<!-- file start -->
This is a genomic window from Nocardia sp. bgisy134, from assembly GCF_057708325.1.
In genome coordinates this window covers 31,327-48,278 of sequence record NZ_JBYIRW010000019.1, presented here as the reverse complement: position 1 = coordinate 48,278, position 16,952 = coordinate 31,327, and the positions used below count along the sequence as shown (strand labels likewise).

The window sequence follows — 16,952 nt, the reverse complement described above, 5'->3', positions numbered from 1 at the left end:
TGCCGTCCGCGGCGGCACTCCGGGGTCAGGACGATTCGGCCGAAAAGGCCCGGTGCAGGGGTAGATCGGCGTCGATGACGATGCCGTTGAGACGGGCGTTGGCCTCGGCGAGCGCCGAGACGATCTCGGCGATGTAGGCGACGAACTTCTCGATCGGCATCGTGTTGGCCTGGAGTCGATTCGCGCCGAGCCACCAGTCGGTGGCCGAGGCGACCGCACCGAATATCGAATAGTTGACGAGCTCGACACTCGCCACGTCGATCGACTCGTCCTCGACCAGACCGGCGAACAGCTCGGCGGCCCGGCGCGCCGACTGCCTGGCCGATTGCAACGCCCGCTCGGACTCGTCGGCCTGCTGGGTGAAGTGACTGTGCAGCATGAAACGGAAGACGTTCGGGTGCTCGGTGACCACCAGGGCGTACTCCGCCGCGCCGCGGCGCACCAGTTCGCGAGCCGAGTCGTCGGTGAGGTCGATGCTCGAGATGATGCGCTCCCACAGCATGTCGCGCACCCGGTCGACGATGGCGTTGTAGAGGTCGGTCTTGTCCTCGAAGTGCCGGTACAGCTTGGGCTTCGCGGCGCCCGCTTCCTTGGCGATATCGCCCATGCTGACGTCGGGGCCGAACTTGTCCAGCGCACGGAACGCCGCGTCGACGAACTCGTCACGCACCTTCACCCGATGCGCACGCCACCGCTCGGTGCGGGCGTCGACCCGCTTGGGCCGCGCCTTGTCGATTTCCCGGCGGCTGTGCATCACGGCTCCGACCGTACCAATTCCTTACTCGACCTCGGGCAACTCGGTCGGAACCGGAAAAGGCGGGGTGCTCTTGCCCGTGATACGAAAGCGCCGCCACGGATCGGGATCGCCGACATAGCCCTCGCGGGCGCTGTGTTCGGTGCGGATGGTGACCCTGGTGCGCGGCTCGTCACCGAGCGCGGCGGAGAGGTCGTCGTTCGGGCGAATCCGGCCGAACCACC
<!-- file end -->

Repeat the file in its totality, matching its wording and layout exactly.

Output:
This is a genomic window from Nocardia sp. bgisy134, from assembly GCF_057708325.1.
In genome coordinates this window covers 31,327-48,278 of sequence record NZ_JBYIRW010000019.1, presented here as the reverse complement: position 1 = coordinate 48,278, position 16,952 = coordinate 31,327, and the positions used below count along the sequence as shown (strand labels likewise).

The window sequence follows — 16,952 nt, the reverse complement described above, 5'->3', positions numbered from 1 at the left end:
TGCCGTCCGCGGCGGCACTCCGGGGTCAGGACGATTCGGCCGAAAAGGCCCGGTGCAGGGGTAGATCGGCGTCGATGACGATGCCGTTGAGACGGGCGTTGGCCTCGGCGAGCGCCGAGACGATCTCGGCGATGTAGGCGACGAACTTCTCGATCGGCATCGTGTTGGCCTGGAGTCGATTCGCGCCGAGCCACCAGTCGGTGGCCGAGGCGACCGCACCGAATATCGAATAGTTGACGAGCTCGACACTCGCCACGTCGATCGACTCGTCCTCGACCAGACCGGCGAACAGCTCGGCGGCCCGGCGCGCCGACTGCCTGGCCGATTGCAACGCCCGCTCGGACTCGTCGGCCTGCTGGGTGAAGTGACTGTGCAGCATGAAACGGAAGACGTTCGGGTGCTCGGTGACCACCAGGGCGTACTCCGCCGCGCCGCGGCGCACCAGTTCGCGAGCCGAGTCGTCGGTGAGGTCGATGCTCGAGATGATGCGCTCCCACAGCATGTCGCGCACCCGGTCGACGATGGCGTTGTAGAGGTCGGTCTTGTCCTCGAAGTGCCGGTACAGCTTGGGCTTCGCGGCGCCCGCTTCCTTGGCGATATCGCCCATGCTGACGTCGGGGCCGAACTTGTCCAGCGCACGGAACGCCGCGTCGACGAACTCGTCACGCACCTTCACCCGATGCGCACGCCACCGCTCGGTGCGGGCGTCGACCCGCTTGGGCCGCGCCTTGTCGATTTCCCGGCGGCTGTGCATCACGGCTCCGACCGTACCAATTCCTTACTCGACCTCGGGCAACTCGGTCGGAACCGGAAAAGGCGGGGTGCTCTTGCCCGTGATACGAAAGCGCCGCCACGGATCGGGATCGCCGACATAGCCCTCGCGGGCGCTGTGTTCGGTGCGGATGGTGACCCTGGTGCGCGGCTCGTCACCGAGCGCGGCGGAGAGGTCGTCGTTCGGGCGAATCCGGCCGAACCACC